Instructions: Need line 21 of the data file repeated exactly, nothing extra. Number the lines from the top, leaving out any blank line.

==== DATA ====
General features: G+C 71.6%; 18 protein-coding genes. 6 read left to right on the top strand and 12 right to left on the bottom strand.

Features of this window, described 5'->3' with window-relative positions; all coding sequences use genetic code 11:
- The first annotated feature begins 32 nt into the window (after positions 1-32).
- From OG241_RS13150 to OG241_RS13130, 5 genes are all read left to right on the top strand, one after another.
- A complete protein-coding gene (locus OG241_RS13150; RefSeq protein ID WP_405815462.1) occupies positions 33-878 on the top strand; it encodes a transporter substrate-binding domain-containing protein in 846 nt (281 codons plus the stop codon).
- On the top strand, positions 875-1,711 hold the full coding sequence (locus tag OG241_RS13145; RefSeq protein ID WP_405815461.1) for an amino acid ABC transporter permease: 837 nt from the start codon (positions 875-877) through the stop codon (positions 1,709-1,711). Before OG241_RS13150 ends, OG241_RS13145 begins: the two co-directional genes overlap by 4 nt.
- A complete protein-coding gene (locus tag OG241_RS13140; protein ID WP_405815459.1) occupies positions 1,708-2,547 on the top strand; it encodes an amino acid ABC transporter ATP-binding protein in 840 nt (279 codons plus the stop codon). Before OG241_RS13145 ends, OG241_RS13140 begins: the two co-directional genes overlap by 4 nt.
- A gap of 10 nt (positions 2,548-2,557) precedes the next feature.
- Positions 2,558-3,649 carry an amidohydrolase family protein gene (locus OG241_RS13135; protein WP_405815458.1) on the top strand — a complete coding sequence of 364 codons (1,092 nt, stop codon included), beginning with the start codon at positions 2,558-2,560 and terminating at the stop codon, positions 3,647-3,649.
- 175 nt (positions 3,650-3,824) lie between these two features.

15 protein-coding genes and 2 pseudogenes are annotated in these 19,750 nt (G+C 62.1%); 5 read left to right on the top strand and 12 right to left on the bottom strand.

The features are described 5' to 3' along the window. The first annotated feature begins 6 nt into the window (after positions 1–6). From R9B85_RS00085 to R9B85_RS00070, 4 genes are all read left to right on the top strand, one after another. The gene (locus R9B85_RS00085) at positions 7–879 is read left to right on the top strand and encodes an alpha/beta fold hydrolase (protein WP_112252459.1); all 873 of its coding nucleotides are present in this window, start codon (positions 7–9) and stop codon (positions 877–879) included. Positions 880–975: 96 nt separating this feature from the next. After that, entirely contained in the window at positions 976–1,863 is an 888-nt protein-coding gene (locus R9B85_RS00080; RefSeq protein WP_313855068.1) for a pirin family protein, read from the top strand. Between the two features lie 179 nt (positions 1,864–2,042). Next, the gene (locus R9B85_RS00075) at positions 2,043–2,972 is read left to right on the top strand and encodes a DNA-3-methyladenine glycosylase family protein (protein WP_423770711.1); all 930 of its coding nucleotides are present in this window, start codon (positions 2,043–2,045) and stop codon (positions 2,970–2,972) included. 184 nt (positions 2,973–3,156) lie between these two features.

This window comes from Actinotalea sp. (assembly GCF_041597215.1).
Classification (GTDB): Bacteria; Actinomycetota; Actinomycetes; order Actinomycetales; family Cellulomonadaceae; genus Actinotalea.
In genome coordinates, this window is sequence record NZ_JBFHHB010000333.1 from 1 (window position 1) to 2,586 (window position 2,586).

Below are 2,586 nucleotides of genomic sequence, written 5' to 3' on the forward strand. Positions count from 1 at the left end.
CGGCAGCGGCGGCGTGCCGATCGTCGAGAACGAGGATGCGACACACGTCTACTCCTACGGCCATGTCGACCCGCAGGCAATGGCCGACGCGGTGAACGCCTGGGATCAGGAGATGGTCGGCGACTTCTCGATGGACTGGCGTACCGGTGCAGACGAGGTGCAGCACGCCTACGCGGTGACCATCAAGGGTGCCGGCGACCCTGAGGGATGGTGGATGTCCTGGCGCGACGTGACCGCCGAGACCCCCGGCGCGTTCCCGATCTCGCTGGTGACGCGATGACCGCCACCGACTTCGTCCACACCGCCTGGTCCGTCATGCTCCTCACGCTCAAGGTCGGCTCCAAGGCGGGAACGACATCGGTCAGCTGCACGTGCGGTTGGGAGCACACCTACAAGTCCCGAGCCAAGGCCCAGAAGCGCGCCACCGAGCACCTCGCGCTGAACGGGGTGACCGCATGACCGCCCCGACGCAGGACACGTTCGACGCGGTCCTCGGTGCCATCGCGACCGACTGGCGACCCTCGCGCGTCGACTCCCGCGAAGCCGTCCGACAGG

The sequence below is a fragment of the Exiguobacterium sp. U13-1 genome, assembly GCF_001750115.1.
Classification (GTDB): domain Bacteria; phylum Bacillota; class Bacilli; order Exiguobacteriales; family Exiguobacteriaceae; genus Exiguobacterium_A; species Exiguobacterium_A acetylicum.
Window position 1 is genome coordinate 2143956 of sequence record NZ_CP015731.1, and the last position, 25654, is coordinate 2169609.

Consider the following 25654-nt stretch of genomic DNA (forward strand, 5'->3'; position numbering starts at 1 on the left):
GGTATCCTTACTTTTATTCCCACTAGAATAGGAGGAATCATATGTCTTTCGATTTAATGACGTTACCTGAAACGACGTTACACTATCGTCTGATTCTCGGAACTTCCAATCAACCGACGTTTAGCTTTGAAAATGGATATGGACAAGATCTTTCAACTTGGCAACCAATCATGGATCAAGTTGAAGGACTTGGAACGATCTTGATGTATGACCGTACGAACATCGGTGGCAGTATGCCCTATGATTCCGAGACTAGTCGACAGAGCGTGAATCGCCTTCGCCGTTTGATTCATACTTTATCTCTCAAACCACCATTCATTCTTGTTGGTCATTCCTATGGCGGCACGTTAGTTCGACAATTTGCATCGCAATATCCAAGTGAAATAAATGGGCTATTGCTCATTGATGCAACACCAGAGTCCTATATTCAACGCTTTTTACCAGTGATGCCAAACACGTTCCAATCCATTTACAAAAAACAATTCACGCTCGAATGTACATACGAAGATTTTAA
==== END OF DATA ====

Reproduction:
Consider the following 25654-nt stretch of genomic DNA (forward strand, 5'->3'; position numbering starts at 1 on the left):